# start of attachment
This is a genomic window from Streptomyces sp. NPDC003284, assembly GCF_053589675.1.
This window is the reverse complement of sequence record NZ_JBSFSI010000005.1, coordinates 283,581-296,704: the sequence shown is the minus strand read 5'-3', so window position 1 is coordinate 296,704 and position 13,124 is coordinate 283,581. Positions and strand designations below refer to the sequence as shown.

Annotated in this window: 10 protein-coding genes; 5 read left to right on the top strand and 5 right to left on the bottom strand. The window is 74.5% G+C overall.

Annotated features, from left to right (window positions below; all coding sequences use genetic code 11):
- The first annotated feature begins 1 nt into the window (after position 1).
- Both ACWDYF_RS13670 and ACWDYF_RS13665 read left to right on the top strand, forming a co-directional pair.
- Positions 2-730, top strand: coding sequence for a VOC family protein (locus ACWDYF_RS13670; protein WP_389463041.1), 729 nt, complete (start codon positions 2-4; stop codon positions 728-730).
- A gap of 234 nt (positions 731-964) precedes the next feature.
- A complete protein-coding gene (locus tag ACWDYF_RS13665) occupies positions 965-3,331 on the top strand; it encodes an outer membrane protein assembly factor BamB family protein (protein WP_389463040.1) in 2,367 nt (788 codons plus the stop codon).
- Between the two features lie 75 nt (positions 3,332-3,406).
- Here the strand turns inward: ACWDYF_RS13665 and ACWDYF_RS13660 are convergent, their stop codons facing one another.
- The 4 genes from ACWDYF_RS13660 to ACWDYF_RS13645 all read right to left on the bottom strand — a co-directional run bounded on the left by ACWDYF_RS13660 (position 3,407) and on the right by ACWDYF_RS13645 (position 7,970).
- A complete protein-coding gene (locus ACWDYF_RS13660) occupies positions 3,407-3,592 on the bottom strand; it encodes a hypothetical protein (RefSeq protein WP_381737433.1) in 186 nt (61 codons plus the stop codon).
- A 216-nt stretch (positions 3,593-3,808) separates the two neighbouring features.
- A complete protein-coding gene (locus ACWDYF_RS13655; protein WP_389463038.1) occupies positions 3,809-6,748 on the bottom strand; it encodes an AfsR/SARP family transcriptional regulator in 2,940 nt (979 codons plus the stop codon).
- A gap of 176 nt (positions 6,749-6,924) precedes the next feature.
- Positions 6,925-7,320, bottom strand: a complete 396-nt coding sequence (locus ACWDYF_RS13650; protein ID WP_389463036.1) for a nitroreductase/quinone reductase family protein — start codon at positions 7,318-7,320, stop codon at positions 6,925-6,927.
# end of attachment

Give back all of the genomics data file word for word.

This is a genomic window from Streptomyces sp. NPDC003284, assembly GCF_053589675.1.
This window is the reverse complement of sequence record NZ_JBSFSI010000005.1, coordinates 283,581-296,704: the sequence shown is the minus strand read 5'-3', so window position 1 is coordinate 296,704 and position 13,124 is coordinate 283,581. Positions and strand designations below refer to the sequence as shown.

Annotated in this window: 10 protein-coding genes; 5 read left to right on the top strand and 5 right to left on the bottom strand. The window is 74.5% G+C overall.

Annotated features, from left to right (window positions below; all coding sequences use genetic code 11):
- The first annotated feature begins 1 nt into the window (after position 1).
- Both ACWDYF_RS13670 and ACWDYF_RS13665 read left to right on the top strand, forming a co-directional pair.
- Positions 2-730, top strand: coding sequence for a VOC family protein (locus ACWDYF_RS13670; protein WP_389463041.1), 729 nt, complete (start codon positions 2-4; stop codon positions 728-730).
- A gap of 234 nt (positions 731-964) precedes the next feature.
- A complete protein-coding gene (locus tag ACWDYF_RS13665) occupies positions 965-3,331 on the top strand; it encodes an outer membrane protein assembly factor BamB family protein (protein WP_389463040.1) in 2,367 nt (788 codons plus the stop codon).
- Between the two features lie 75 nt (positions 3,332-3,406).
- Here the strand turns inward: ACWDYF_RS13665 and ACWDYF_RS13660 are convergent, their stop codons facing one another.
- The 4 genes from ACWDYF_RS13660 to ACWDYF_RS13645 all read right to left on the bottom strand — a co-directional run bounded on the left by ACWDYF_RS13660 (position 3,407) and on the right by ACWDYF_RS13645 (position 7,970).
- A complete protein-coding gene (locus ACWDYF_RS13660) occupies positions 3,407-3,592 on the bottom strand; it encodes a hypothetical protein (RefSeq protein WP_381737433.1) in 186 nt (61 codons plus the stop codon).
- A 216-nt stretch (positions 3,593-3,808) separates the two neighbouring features.
- A complete protein-coding gene (locus ACWDYF_RS13655; protein WP_389463038.1) occupies positions 3,809-6,748 on the bottom strand; it encodes an AfsR/SARP family transcriptional regulator in 2,940 nt (979 codons plus the stop codon).
- A gap of 176 nt (positions 6,749-6,924) precedes the next feature.
- Positions 6,925-7,320, bottom strand: a complete 396-nt coding sequence (locus ACWDYF_RS13650; protein ID WP_389463036.1) for a nitroreductase/quinone reductase family protein — start codon at positions 7,318-7,320, stop codon at positions 6,925-6,927.